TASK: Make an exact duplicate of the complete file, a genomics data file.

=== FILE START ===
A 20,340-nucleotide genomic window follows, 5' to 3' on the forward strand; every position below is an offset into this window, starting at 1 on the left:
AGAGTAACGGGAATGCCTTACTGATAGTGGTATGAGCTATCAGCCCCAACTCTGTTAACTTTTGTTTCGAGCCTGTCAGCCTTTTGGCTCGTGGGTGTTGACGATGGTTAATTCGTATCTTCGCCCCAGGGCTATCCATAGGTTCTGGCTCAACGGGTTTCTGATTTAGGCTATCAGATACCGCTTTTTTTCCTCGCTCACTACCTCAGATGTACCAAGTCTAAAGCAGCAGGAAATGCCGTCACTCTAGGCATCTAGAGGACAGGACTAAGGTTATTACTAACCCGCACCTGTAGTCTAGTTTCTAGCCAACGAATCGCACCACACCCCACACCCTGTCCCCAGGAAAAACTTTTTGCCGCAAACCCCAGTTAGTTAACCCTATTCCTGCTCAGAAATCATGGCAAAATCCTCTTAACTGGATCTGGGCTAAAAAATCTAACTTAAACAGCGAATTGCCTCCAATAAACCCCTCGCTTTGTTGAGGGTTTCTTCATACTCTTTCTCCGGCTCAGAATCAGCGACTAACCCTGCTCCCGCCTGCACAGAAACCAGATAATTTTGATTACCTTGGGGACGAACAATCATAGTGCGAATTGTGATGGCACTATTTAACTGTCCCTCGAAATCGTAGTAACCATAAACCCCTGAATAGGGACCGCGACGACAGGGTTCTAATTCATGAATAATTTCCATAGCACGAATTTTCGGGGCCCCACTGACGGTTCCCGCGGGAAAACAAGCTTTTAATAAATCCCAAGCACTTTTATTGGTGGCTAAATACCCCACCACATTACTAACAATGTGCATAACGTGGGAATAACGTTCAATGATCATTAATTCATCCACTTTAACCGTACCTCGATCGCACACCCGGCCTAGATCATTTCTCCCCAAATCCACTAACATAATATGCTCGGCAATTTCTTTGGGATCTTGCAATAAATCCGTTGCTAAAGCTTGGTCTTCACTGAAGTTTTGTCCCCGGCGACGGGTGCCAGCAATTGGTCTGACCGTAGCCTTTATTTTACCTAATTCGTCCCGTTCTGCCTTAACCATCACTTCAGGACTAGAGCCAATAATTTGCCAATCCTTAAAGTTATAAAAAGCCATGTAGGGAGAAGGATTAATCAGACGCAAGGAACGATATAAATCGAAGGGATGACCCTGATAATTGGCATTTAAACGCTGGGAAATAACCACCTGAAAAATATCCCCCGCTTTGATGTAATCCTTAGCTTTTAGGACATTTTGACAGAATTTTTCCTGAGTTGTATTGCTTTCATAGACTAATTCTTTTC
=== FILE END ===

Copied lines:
A 20,340-nucleotide genomic window follows, 5' to 3' on the forward strand; every position below is an offset into this window, starting at 1 on the left:
AGAGTAACGGGAATGCCTTACTGATAGTGGTATGAGCTATCAGCCCCAACTCTGTTAACTTTTGTTTCGAGCCTGTCAGCCTTTTGGCTCGTGGGTGTTGACGATGGTTAATTCGTATCTTCGCCCCAGGGCTATCCATAGGTTCTGGCTCAACGGGTTTCTGATTTAGGCTATCAGATACCGCTTTTTTTCCTCGCTCACTACCTCAGATGTACCAAGTCTAAAGCAGCAGGAAATGCCGTCACTCTAGGCATCTAGAGGACAGGACTAAGGTTATTACTAACCCGCACCTGTAGTCTAGTTTCTAGCCAACGAATCGCACCACACCCCACACCCTGTCCCCAGGAAAAACTTTTTGCCGCAAACCCCAGTTAGTTAACCCTATTCCTGCTCAGAAATCATGGCAAAATCCTCTTAACTGGATCTGGGCTAAAAAATCTAACTTAAACAGCGAATTGCCTCCAATAAACCCCTCGCTTTGTTGAGGGTTTCTTCATACTCTTTCTCCGGCTCAGAATCAGCGACTAACCCTGCTCCCGCCTGCACAGAAACCAGATAATTTTGATTACCTTGGGGACGAACAATCATAGTGCGAATTGTGATGGCACTATTTAACTGTCCCTCGAAATCGTAGTAACCATAAACCCCTGAATAGGGACCGCGACGACAGGGTTCTAATTCATGAATAATTTCCATAGCACGAATTTTCGGGGCCCCACTGACGGTTCCCGCGGGAAAACAAGCTTTTAATAAATCCCAAGCACTTTTATTGGTGGCTAAATACCCCACCACATTACTAACAATGTGCATAACGTGGGAATAACGTTCAATGATCATTAATTCATCCACTTTAACCGTACCTCGATCGCACACCCGGCCTAGATCATTTCTCCCCAAATCCACTAACATAATATGCTCGGCAATTTCTTTGGGATCTTGCAATAAATCCGTTGCTAAAGCTTGGTCTTCACTGAAGTTTTGTCCCCGGCGACGGGTGCCAGCAATTGGTCTGACCGTAGCCTTTATTTTACCTAATTCGTCCCGTTCTGCCTTAACCATCACTTCAGGACTAGAGCCAATAATTTGCCAATCCTTAAAGTTATAAAAAGCCATGTAGGGAGAAGGATTAATCAGACGCAAGGAACGATATAAATCGAAGGGATGACCCTGATAATTGGCATTTAAACGCTGGGAAATAACCACCTGAAAAATATCCCCCGCTTTGATGTAATCCTTAGCTTTTAGGACATTTTGACAGAATTTTTCCTGAGTTGTATTGCTTTCATAGACTAATTCTTTTC